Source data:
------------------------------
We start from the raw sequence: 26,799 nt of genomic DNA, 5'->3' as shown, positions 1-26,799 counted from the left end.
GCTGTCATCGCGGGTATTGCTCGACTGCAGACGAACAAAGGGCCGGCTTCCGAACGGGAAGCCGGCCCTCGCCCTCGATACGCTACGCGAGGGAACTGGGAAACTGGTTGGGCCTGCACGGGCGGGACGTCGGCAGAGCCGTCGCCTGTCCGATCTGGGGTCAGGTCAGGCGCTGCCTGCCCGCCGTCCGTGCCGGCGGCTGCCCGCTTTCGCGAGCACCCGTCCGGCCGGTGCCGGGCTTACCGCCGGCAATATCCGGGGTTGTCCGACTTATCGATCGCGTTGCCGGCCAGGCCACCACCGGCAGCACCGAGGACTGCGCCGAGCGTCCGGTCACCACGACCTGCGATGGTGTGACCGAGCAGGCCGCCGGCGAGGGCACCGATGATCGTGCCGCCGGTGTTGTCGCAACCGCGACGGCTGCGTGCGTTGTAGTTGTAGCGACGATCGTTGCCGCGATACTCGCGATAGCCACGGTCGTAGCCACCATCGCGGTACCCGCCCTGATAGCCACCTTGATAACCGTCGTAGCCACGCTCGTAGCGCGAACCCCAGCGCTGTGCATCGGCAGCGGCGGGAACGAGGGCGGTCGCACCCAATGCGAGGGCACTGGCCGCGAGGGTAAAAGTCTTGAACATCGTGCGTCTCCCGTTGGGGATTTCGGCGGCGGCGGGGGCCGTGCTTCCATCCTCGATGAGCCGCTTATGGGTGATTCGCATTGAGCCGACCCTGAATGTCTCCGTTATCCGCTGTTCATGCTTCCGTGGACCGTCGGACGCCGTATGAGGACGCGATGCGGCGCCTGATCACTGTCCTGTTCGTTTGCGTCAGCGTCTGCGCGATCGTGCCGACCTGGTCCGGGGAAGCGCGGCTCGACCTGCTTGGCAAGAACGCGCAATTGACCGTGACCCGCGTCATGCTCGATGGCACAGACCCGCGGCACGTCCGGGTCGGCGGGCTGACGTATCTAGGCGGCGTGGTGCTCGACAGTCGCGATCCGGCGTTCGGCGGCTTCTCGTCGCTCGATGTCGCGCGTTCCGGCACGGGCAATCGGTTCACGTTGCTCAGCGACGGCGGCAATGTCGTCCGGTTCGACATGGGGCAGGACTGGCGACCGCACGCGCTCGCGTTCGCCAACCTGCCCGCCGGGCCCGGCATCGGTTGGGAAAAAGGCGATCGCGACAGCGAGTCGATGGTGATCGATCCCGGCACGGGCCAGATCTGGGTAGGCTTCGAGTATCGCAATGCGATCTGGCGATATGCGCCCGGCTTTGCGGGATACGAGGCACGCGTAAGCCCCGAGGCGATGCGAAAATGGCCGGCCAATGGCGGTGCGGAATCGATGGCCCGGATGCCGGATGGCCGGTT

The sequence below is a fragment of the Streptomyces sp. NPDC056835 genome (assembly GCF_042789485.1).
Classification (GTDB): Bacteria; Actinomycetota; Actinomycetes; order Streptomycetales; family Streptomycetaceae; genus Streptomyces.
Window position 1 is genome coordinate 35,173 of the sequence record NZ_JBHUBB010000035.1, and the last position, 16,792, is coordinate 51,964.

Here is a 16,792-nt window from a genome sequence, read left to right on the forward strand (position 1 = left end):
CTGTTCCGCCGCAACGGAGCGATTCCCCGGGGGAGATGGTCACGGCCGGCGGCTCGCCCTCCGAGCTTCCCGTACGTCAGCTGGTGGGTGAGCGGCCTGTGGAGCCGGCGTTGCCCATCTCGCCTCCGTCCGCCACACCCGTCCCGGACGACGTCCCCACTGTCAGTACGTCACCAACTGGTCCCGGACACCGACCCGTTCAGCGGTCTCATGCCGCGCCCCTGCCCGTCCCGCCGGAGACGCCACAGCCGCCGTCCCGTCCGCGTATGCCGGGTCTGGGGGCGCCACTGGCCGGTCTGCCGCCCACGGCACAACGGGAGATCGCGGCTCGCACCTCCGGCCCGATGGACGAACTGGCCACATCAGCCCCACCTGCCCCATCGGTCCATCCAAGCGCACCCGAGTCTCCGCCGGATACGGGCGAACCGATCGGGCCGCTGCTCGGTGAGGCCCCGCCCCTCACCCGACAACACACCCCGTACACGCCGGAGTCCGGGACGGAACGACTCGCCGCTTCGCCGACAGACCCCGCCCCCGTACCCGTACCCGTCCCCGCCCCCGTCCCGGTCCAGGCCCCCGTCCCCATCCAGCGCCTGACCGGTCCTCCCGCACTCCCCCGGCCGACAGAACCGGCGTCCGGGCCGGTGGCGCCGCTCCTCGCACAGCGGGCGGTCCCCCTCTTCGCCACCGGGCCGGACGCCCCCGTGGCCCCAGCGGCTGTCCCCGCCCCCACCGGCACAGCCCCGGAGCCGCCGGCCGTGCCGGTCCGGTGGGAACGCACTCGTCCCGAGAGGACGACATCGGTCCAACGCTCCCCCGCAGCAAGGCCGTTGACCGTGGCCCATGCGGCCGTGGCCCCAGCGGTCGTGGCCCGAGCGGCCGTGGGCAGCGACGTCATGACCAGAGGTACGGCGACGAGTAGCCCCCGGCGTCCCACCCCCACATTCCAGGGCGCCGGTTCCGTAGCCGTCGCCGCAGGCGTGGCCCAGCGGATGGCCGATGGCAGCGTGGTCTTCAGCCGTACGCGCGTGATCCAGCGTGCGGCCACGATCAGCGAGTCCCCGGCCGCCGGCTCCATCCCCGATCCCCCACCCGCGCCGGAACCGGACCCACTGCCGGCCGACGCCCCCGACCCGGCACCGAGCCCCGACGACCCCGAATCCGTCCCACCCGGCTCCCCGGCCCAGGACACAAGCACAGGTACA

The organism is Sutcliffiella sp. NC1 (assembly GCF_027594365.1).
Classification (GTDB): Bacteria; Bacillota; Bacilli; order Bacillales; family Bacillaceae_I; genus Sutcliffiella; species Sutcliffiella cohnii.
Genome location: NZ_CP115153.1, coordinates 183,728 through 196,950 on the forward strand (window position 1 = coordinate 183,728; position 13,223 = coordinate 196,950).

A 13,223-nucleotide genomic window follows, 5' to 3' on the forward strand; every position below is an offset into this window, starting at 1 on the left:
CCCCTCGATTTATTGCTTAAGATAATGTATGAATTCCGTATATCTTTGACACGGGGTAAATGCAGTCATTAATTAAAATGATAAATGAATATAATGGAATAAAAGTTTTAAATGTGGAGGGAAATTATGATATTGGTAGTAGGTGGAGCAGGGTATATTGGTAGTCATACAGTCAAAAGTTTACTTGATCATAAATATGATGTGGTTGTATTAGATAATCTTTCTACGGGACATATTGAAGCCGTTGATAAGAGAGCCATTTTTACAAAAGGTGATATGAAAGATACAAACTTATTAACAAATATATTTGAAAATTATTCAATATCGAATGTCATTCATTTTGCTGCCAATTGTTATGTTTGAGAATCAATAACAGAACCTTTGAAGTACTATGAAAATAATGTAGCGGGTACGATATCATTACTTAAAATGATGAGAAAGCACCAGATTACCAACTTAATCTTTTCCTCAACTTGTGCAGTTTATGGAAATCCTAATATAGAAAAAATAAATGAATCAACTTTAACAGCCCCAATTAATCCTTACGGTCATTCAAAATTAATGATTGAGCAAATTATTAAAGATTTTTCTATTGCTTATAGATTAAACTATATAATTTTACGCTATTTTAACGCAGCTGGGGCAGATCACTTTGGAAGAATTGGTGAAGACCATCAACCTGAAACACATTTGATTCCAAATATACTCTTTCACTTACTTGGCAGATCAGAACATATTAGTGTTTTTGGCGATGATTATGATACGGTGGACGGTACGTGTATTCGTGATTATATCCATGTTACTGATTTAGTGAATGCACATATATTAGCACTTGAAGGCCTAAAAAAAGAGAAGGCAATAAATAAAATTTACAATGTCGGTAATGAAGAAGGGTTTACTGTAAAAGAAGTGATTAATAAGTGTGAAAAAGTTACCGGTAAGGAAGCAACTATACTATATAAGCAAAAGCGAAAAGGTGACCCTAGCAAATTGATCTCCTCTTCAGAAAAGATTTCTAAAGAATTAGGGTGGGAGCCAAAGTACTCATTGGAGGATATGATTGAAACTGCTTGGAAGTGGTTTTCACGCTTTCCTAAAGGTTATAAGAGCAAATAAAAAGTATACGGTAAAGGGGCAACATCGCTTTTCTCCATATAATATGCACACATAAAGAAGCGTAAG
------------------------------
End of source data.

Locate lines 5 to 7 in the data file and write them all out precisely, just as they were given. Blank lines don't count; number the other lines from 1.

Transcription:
Window position 1 is genome coordinate 35,173 of the sequence record NZ_JBHUBB010000035.1, and the last position, 16,792, is coordinate 51,964.

Here is a 16,792-nt window from a genome sequence, read left to right on the forward strand (position 1 = left end):
CTGTTCCGCCGCAACGGAGCGATTCCCCGGGGGAGATGGTCACGGCCGGCGGCTCGCCCTCCGAGCTTCCCGTACGTCAGCTGGTGGGTGAGCGGCCTGTGGAGCCGGCGTTGCCCATCTCGCCTCCGTCCGCCACACCCGTCCCGGACGACGTCCCCACTGTCAGTACGTCACCAACTGGTCCCGGACACCGACCCGTTCAGCGGTCTCATGCCGCGCCCCTGCCCGTCCCGCCGGAGACGCCACAGCCGCCGTCCCGTCCGCGTATGCCGGGTCTGGGGGCGCCACTGGCCGGTCTGCCGCCCACGGCACAACGGGAGATCGCGGCTCGCACCTCCGGCCCGATGGACGAACTGGCCACATCAGCCCCACCTGCCCCATCGGTCCATCCAAGCGCACCCGAGTCTCCGCCGGATACGGGCGAACCGATCGGGCCGCTGCTCGGTGAGGCCCCGCCCCTCACCCGACAACACACCCCGTACACGCCGGAGTCCGGGACGGAACGACTCGCCGCTTCGCCGACAGACCCCGCCCCCGTACCCGTACCCGTCCCCGCCCCCGTCCCGGTCCAGGCCCCCGTCCCCATCCAGCGCCTGACCGGTCCTCCCGCACTCCCCCGGCCGACAGAACCGGCGTCCGGGCCGGTGGCGCCGCTCCTCGCACAGCGGGCGGTCCCCCTCTTCGCCACCGGGCCGGACGCCCCCGTGGCCCCAGCGGCTGTCCCCGCCCCCACCGGCACAGCCCCGGAGCCGCCGGCCGTGCCGGTCCGGTGGGAACGCACTCGTCCCGAGAGGACGACATCGGTCCAACGCTCCCCCGCAGCAAGGCCGTTGACCGTGGCCCATGCGGCCGTGGCCCCAGCGGTCGTGGCCCGAGCGGCCGTGGGCAGCGACGTCATGACCAGAGGTACGGCGACGAGTAGCCCCCGGCGTCCCACCCCCACATTCCAGGGCGCCGGTTCCGTAGCCGTCGCCGCAGGCGTGGCCCAGCGGATGGCCGATGGCAGCGTGGTCTTCAGCCGTACGCGCGTGATCCAGCGTGCGGCCACGATCAGCGAGTCCCCGGCCGCCGGCTCCATCCCCGATCCCCCACCCGCGCCGGAACCGGACCCACTGCCGGCCGACGCCCCCGACCCGGCACCGAGCCCCGACGACCCCGAATCCGTCCCACCCGGCTCCCCGGCCCAGGACACAAGCACAGGTACA